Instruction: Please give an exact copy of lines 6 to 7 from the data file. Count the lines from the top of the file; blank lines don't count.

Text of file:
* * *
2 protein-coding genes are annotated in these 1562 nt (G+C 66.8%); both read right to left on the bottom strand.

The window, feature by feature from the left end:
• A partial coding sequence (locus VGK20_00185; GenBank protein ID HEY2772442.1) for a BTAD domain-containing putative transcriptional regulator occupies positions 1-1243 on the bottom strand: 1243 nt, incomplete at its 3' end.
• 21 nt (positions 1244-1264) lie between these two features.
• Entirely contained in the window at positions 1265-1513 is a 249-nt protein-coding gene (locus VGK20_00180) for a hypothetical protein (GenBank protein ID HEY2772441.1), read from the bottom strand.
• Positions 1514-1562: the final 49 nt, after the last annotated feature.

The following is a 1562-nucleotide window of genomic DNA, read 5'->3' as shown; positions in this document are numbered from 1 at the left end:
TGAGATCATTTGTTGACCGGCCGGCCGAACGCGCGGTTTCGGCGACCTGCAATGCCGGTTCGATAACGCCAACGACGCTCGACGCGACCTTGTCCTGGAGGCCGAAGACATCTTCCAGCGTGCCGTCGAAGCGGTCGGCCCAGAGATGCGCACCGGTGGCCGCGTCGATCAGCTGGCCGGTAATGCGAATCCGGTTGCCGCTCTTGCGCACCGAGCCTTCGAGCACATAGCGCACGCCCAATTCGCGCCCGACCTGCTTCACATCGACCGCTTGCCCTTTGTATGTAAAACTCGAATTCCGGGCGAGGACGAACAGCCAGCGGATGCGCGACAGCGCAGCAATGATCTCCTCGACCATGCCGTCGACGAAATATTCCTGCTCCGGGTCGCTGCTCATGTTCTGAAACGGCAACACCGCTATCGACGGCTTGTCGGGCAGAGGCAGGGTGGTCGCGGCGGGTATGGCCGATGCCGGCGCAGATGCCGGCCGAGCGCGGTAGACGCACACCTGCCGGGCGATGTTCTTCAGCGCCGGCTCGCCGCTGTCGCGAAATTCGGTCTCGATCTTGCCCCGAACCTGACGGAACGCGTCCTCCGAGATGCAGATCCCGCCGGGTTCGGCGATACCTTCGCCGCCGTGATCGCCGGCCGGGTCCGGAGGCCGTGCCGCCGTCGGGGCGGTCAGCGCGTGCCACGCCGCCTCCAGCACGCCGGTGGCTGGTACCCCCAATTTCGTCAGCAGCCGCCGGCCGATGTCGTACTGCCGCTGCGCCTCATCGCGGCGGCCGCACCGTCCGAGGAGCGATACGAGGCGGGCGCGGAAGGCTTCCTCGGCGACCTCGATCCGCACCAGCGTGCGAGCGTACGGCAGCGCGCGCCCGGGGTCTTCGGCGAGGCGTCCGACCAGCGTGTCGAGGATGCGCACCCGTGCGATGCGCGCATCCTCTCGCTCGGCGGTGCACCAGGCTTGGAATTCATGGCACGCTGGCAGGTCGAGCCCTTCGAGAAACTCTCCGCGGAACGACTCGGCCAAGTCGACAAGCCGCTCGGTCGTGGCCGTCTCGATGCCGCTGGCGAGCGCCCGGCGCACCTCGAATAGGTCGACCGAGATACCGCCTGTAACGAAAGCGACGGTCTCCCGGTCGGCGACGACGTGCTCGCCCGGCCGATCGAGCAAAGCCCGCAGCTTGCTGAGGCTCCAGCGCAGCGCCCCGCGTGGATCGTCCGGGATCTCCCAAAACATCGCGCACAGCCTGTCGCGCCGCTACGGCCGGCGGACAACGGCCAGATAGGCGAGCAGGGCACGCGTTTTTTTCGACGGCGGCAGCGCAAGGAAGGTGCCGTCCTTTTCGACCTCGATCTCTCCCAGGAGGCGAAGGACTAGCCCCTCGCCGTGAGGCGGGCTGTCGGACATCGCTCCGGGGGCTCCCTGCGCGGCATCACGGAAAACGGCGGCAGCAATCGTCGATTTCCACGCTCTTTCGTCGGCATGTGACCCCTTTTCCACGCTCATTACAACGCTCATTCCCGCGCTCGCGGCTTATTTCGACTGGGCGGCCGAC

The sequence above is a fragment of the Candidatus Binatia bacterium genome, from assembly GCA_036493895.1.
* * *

• Positions 1514-1562: the final 49 nt, after the last annotated feature.

The following is a 1562-nucleotide window of genomic DNA, read 5'->3' as shown; positions in this document are numbered from 1 at the left end: